New Moves, Old Problems Stir Up the Mideast


Once again events in the Middle East are unfolding like the ever shape-shifting sands of the region’s deserts.  Consider these recent events:

  • Borrowing a page from the 1973 Yom Kippur attack, Hamas, the Islamist terrorist group that is the de facto government of the Gaza Strip, chose the first night of Passover to stage a “March of Return” at Israel’s border with Gaza. The protest by an estimated 30,000 Palestinians quickly became violent, with deadly results. 

  • President Mahmoud Abbas of the Palestinian Authority outlined at the United Nations his “peace plan,” a combination of boilerplate rhetoric and a few positive elements. But his shrill language distracted from what might be a meaningful steptoward a two-state solution.

  • In a surprise announcement, President Donald Trump said he plans to withdraw American troops from a war-torn province of Syria. The ill-advised move has puzzled some of his own inner circle and seems to be repeating mistakes made by former President Barack Obama by ceding the last enclave controlled by ISIS to the Russian and Iranian forces who have kept Syrian dictator Bashar Assad in power.

The “March of Return” organizers say that the March 30 date was selected because that date is when Palestinians mark “Land Day.” However, Hamas organizers of the demonstration were likely pleased that their selected date just happened to coincide with the first seder, when Israel Defense Forces soldiers and police would be sitting down with their families to celebrate that significant holiday.

Hamas leader Khaled Abu Tomah reiterated the rejection of the Israeli-Palestinian peace process and the goal of a two-state solution, telling The Times of Israel:  “The protests mark the beginning of our return to ‘All Palestine.’ ” 

At the feckless United Nations, Kuwait introduced yet another resolution condemning Israel for the Gaza attacks that Hamas has been only too proud to organize and exploit. Under Hamas, the once-prosperous Gaza Strip has fallen into a major economic and humanitarian crisis, and it is using the “March of Return” as a diversionary tactic.  The Trump administration pledge of economic assistance to Gaza and its citizens could be too little too late.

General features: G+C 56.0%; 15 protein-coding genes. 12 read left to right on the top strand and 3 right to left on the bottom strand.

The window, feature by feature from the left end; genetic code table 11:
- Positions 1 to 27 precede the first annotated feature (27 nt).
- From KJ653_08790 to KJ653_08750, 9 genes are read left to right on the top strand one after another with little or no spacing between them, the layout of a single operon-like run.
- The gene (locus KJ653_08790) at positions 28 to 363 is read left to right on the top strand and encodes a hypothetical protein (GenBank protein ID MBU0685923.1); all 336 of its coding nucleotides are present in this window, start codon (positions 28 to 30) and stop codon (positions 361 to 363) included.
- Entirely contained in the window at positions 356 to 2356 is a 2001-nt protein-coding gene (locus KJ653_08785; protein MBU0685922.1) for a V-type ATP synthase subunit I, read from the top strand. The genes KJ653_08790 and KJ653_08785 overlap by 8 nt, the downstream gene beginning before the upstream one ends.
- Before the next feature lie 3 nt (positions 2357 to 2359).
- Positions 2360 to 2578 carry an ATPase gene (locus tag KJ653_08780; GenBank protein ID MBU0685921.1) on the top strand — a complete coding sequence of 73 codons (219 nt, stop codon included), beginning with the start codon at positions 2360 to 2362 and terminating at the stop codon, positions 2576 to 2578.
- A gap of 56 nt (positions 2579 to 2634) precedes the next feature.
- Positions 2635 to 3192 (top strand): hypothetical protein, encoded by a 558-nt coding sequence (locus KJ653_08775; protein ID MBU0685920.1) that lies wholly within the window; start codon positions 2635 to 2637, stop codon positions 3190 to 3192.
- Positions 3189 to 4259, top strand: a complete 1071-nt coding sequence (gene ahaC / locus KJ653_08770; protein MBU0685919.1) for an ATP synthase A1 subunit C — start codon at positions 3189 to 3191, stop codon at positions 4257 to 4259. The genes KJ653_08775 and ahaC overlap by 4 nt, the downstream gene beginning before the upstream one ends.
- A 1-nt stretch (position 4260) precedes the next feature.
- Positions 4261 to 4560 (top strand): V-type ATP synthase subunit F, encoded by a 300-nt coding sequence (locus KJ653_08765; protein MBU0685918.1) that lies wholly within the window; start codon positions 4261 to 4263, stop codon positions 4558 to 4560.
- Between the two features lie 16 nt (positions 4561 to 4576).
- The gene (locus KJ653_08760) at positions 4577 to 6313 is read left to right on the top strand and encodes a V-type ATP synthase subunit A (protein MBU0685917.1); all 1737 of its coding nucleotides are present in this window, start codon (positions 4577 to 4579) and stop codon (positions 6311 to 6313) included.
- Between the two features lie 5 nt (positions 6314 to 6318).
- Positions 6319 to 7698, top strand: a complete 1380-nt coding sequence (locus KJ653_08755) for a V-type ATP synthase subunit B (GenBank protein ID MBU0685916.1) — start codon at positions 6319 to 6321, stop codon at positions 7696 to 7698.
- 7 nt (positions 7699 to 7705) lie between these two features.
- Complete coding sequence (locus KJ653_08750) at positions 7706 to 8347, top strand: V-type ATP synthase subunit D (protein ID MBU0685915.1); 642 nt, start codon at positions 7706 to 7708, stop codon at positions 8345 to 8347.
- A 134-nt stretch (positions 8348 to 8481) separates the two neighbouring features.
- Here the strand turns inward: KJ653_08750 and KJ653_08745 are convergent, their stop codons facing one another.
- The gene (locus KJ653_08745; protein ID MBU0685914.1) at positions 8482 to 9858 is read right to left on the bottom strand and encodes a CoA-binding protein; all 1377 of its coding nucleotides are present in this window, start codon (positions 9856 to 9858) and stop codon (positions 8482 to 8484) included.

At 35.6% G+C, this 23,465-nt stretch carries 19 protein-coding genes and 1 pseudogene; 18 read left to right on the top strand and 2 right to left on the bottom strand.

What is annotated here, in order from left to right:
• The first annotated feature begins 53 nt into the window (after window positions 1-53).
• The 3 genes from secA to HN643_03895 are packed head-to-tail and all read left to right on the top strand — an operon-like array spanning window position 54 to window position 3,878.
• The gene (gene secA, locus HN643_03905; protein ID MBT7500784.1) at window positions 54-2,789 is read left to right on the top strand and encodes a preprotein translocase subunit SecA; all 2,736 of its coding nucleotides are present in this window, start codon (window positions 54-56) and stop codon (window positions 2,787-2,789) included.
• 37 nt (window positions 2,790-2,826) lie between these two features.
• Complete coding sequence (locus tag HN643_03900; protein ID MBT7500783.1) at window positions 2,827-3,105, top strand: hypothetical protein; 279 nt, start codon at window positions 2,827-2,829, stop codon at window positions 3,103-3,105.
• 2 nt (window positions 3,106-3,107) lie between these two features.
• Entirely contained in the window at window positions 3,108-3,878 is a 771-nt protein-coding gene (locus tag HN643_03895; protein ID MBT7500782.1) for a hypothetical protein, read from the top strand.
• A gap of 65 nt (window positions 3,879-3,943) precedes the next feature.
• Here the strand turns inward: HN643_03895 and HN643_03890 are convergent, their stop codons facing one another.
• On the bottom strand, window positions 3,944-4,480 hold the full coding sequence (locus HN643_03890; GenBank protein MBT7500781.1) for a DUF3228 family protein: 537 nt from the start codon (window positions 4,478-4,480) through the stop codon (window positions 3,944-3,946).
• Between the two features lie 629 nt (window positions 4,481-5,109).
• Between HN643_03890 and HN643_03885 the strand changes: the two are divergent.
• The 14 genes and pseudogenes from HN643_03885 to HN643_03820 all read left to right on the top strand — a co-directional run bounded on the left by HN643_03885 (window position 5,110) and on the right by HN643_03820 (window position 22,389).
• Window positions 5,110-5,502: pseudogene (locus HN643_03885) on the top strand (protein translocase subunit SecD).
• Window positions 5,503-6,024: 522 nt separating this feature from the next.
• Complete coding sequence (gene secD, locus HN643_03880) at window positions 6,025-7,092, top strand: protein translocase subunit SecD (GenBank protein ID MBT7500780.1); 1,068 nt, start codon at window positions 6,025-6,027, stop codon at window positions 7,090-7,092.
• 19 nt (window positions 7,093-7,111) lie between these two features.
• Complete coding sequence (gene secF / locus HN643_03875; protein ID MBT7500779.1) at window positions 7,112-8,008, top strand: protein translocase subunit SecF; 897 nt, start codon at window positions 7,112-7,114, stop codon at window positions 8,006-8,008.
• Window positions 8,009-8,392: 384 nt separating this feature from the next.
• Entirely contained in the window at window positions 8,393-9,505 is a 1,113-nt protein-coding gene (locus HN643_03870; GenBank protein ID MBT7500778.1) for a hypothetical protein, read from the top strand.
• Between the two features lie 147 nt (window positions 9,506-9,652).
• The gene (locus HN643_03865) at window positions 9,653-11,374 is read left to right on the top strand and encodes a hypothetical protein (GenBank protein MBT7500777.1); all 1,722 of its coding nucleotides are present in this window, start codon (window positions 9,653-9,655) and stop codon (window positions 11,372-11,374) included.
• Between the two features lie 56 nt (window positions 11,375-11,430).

The Abbas “peace plan” has come to the surface in the midst of severe rhetoric, with the Palestinian president calling David Friedman, the U.S. ambassador to Israel, a  “son of a dog,” and repeatedly denouncing Trump for recognizing Jerusalem as the capital of Israel.

Among other elements, the Abbas proposal calls for an international Mideast peace conference; acceptance of Palestine as a full member state at the United Nations; and a request that the Security Council arrange mutual recognition between Israel and Palestine and suspension of any “unilateral” moves by any party, including the U.S. move of its embassy to Jerusalem.  

The Abbas plan also calls for Jerusalem to be the capital of the State of Palestine and that borders be based on those of June 4, 1967, before the Six-Day War altered the map of the region.  

During his visit here last month, J Street president Jeremy Ben-Ami praised the Abbas plan. While the proposal contains several nonstarters and perhaps some clever poison pills, it is at least a concrete, detailed, written proposal that could serve as the basis for future negotiations if language in the debate becomes more diplomatic and less hysterical.

While it might be tempting to dismiss the Abbas Plan out of hand, a close reading of its details offer some glimmers of hope. It is the first statement by Abbas explicitly endorsing a two-state solution and acknowledging that such issues as Jerusalem must be resolved to make that happen. However, the 1967 borders he suggests would leave Israel extremely vulnerable to being “cut in two” by invading armies. The fact that Abbas delivered an in-person and detailed plan to a meeting of the Security Council is also a positive step. Now Israel should release its own detailed counter-proposal so that the two parties, with help from Europe, the United States and other interested parties could begin final status talks without pre-conditions. A faint hope, but worth exploring.

Finally, there is the matter of Trump’s ill-timed and unwise decision to freeze more than $200 million in funds for recovery efforts in Syria and to withdraw 2,000 American troops from the sliver of Syria that was previously under the control of ISIS.  

Russia has provided military support to the army of Syrian dictator Assad, who is responsible for more than 400,000 deaths of his own people and the displacement of more than 10 million people. Trump severely criticized Obama for failing to live up to its threat to attack Syria after it was shown to have used chemical weapons.

To his credit, Trump ordered Tomahawk missile strikes against launching sites in Syria after an attack on civilians. But he is playing into the hands of critics who claim he is “soft on Putin” by allowing the newly re-elected Russian president an even more secure sphere of influence in Syria.

Once again, anyone who thought the situation in the Middle East could not get any less stable has been proved wrong.  As turmoil continues to roil the ranks of those in charge of foreign policy at the White House, we hope wiser heads will influence our leaders to take measured and positive steps in each of the burgeoning crises. 

Failure to act will only increase the instability and misery in that troubled region.